“I get anxiety—I don’t drink caffeine because it makes me literally crazy,” Vigil says. “And I noticed in myself that [when I’m giving a presentation], there are certain people in a group where I’m thinking, I’m not getting my point across,” Vigil explains. “I’m in my head, being anxious,” fixating on her skeptics. Using CBD, Vigil says, “I haven’t done that.” During presentations, “I’m feeling more confident now because I’m not feeling anxious.”

Vigil says she was especially interested to see if CBD could help a friend of hers, who has “crazy anxiety—he has social anxiety, he’s super quiet.” Vigil gave him a bottle of Color Up Therapeutics’ tincture (a three-ingredient mixture of organic CBD, MCT oil as the “carrier” oil, and a small amount of spearmint oil for taste) to see if it would affect him.

But Vigil’s friend had the wrong idea. “You’re supposed to use 8-10 drops of [tincture]—a whole pipette is essentially a week’s dose,” Vigil says. “He used the whole pipette! He essentially drank the entire bottle that day. I said, ‘What are you doing?’ He said, ‘Well, I don’t feel anything.’”

Vigil’s friend was expecting an immediate change, like a light switch, but, Vigil says, that’s not the point. “It’s going to help balance you, and over time you’ll see,” she says. “It doesn’t make you feel high.” Vigil’s friend, who now takes a “normal” amount of tincture—Vigil says the sweet spot for dosage of CBD taken internally is typically 25 mg per day—is seeing the results she hoped for. Says Vigil, “He’s like, ‘I can’t live without CBD now.’”

If you’re interested to see if CBD works for you, consider trying Color Up Therapeutics’ tincture (available for sale at Mynd Spa & Salon in either a full-size 2 oz. bottle or a tester vial that comes in the travel kit). You can also try CBD via skin-care products—either at home or integrated as an enhancement into any massage or nail service at Mynd salons and spas.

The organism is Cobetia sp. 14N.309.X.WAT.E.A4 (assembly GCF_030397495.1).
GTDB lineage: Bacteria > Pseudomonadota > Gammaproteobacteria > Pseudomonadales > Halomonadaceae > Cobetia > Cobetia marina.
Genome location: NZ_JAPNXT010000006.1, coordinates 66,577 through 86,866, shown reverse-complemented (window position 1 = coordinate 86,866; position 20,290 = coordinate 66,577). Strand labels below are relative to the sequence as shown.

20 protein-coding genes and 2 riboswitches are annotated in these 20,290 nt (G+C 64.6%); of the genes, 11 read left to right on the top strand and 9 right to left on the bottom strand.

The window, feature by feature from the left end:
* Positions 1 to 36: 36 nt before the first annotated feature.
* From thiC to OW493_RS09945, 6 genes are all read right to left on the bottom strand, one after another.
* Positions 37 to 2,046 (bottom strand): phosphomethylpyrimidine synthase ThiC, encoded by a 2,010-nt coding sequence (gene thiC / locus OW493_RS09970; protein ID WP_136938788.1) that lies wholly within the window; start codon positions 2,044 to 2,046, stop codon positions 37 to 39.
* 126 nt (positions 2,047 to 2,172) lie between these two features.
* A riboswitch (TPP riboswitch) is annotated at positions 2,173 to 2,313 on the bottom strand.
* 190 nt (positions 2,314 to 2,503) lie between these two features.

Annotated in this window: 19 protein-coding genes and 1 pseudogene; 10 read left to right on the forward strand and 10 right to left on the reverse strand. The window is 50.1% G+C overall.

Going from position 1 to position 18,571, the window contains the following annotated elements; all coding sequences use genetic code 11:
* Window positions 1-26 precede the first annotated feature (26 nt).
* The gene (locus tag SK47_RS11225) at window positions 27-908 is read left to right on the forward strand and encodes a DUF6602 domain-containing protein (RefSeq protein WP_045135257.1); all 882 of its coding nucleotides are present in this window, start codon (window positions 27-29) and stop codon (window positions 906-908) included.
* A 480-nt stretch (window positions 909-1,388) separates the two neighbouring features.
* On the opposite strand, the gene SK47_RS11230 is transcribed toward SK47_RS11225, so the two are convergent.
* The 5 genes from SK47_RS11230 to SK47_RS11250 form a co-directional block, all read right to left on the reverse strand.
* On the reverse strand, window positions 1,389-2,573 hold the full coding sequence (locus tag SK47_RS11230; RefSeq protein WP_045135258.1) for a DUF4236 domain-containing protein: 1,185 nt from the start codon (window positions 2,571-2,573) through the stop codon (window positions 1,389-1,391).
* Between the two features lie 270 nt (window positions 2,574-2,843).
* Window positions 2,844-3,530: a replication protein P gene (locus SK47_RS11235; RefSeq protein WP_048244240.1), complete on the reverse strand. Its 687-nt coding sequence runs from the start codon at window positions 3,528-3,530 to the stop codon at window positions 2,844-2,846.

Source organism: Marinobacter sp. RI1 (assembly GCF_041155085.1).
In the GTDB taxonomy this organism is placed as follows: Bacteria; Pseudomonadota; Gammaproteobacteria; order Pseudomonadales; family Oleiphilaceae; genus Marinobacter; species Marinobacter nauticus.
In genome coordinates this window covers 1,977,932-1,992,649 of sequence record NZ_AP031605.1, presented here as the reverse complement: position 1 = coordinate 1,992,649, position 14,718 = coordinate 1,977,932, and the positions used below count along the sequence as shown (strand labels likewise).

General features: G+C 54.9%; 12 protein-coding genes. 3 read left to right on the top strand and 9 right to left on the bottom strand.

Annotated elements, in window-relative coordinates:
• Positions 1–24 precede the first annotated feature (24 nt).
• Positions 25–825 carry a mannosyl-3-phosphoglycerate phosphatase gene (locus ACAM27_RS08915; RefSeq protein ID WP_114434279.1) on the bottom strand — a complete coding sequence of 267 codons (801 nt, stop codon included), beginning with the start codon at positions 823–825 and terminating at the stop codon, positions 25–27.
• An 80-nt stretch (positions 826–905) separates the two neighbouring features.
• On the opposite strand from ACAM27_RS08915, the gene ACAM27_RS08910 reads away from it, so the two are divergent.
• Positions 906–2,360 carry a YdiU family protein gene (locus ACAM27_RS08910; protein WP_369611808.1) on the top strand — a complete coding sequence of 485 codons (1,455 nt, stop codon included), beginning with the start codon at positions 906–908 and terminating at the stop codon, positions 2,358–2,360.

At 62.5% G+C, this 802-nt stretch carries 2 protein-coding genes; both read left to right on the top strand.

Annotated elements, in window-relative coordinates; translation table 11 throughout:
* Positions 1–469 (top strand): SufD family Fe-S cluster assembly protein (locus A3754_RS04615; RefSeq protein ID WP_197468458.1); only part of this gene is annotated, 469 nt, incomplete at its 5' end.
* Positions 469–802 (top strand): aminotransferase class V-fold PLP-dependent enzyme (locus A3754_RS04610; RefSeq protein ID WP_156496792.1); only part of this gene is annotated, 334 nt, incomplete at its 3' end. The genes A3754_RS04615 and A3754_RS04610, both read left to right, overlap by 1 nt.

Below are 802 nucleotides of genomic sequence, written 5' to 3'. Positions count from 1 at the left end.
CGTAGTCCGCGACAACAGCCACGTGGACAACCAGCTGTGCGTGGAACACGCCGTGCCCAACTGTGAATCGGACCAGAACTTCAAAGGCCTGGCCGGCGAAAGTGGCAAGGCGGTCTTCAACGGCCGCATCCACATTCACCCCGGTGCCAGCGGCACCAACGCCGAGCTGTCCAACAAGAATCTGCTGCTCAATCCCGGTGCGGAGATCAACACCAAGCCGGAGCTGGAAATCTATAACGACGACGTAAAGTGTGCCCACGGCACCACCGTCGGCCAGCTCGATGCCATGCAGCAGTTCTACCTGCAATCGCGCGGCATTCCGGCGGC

A mild-tasting tincture of just three ingredients: organic CBD, MCT oil (as the “carrier” oil), and a small amount of spearmint oil for flavor. For fast absorption, apply in droplets under the tongue.


Anti-aging and anti-inflammatory, the body lotion contains a blend of CBD, jojoba oil, cocoa butter, and collagen-boosting hempseed oil.

SALVE, 75MG PURE CBD ($10, .5 OZ.) AND 250MG PURE CBD ($40, 2 OZ.)

Recommended as a spot treatment for pain, sore muscles, acne, insect bites, even hang nails, the salve “is kind of like that cult product—something you can use for anything,” says Isabel Vigil, Mynd Spa & Salon’s National Director of Retail. She likes it when traveling to moisturize skin.


Use the bath balm to re-mineralize with Epsom salts and relax in a warm CBD-infused bath or foot bath. Great after workouts.


Containing raspberry- and carrot-seed oils in addition to CBD, the lip treatment is a “super-anti-inflammatory” slick for lips, says Vigil.


An easy way to immediately see how CBD works for you as both a tincture and skin care. The kit contains a 3.5ml vial of tincture (which, if you follow the dosage suggestion above, lasts for several days), a 1 oz. body lotion, a 1 oz. massage oil, and a .125 fl. oz. salve (the size of a small hand-applied lip balm). Use for travel in countries that allow CBD products.


*The study and reviews were published, respectively, in the May 2017 issue of Frontiers in Pharmacology, the October 2015 issue of Neurotherapeutics, and the February 2017 issue of Current Neuropharmacology.

Products containing CBD should not be used directly on cuts, lesions, or open wounds. Mynd Spa & Salon does not offer CBD services for our pregnant guests. We do not offer CBD services or retail to minors under 18. Mynd Spa & Salon does not assume any responsibility for the improper use of CBD. If you have any concerns about the safety of CBD or conflicts with medicine you may be taking, ask your doctor prior to your spa visit.